Cold Sores, also called Fever Blisters or Herpes Simplex, are caused by a highly contagious virus that passes from person to person through personal contact, touch, or saliva as well as through behaviors like sharing eating utensils, razors & towels, or kissing. People most commonly catch the virus as small children. After that, they have it all their lives.
What happens when you have a cold sore?
Although Cold Sores typically show up around the lips, they can occur under the nose and on the skin as well. Furthermore, in young children, cold sores can show up inside the mouth and be mistaken for canker sores. Cold sores are fluid filled blisters and they typically show up after several days of tingling and itching in the blister area. After that, blisters will pop, ooze and crust over before going away. Moreover, they usually appear in the same area every time and can last up to two weeks.
What makes cold sores worse?
Like canker sores, cold sores tend to pop up when the immune system is weak or stressed due to stress, fatigue, emotional upset, illness or even sunburn. See a dentist if the cold sore lasts more than two weeks, if you have frequent cold sores or if symptoms are severe. Read more about cold sores.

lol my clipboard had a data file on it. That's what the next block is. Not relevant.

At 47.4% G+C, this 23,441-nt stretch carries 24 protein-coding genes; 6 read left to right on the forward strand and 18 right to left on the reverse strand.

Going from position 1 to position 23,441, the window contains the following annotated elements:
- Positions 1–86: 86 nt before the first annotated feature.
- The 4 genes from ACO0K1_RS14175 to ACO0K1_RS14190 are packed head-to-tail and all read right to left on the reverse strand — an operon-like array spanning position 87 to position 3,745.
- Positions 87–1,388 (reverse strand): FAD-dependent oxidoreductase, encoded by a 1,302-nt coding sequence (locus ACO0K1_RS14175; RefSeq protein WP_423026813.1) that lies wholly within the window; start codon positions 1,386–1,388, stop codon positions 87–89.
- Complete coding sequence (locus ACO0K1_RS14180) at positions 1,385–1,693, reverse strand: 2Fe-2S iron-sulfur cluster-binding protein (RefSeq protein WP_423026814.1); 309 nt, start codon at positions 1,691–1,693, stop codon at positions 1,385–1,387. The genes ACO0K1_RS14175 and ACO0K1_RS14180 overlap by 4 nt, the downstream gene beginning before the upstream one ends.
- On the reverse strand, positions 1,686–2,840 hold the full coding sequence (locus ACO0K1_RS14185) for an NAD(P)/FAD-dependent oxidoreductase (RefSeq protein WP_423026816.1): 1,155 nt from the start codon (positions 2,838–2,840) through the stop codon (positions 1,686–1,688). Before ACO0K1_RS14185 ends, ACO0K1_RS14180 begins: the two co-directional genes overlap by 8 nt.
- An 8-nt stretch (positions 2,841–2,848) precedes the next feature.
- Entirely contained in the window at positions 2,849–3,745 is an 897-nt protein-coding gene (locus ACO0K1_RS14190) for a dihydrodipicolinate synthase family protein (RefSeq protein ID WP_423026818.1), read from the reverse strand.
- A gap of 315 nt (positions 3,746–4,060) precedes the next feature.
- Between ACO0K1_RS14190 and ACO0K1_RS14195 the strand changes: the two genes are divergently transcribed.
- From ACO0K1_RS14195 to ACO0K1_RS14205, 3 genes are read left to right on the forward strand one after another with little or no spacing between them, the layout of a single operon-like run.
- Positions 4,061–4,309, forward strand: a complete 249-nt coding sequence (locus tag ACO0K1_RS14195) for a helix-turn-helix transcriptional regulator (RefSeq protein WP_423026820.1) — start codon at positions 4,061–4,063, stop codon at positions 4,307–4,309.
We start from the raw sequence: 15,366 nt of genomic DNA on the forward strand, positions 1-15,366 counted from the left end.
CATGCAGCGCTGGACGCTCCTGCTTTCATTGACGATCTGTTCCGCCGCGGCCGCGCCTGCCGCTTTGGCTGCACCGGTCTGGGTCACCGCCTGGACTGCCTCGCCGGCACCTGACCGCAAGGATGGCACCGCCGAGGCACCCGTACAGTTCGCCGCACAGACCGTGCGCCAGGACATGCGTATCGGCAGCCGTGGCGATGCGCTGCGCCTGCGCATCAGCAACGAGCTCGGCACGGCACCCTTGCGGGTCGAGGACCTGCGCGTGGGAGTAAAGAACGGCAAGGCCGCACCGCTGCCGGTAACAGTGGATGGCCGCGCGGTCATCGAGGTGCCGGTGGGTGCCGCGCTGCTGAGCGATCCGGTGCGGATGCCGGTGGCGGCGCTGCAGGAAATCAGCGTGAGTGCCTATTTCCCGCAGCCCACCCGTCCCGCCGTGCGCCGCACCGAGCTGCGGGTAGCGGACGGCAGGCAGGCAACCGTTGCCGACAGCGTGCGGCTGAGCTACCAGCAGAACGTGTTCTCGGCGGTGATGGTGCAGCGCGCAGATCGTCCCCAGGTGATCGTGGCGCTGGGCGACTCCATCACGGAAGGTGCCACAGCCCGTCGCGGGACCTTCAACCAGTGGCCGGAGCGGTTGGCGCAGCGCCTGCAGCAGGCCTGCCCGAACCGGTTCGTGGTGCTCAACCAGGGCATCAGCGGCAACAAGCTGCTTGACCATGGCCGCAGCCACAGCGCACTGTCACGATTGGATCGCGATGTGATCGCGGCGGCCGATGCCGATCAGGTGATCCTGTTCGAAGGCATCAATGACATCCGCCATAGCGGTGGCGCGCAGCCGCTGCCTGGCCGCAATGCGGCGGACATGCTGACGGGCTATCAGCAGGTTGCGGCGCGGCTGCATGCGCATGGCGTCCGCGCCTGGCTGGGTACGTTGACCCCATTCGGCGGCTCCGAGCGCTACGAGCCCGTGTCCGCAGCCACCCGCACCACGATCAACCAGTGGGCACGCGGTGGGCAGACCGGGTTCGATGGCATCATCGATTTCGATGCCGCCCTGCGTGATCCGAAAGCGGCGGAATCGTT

Cold Sore Tips and Home Remedies:
- Apply Medicated Cold Sore Ointment: Healing time can be up to a day shorter with frequent application of Docosanol (Abreva).
- Apply Cold Sore Creams: There are many creams at the store that contain alcohol and effectively dry out the sore. For some people, these speed healing time.
- Use Lipbalm and Sunblock: Since sunburn clearly stresses the skin and can cause cold sore outbreaks, keeping your lips moisturized and protected from the sun helps prevent cold sores. In addition, choose a moisturizing lipbalm with a powerful sunblock such as zinc oxide.
- Try a Cool Compress: A cool, damp cloth can help inflammation and reduce redness. Moreover, this can also speed crusting and healing.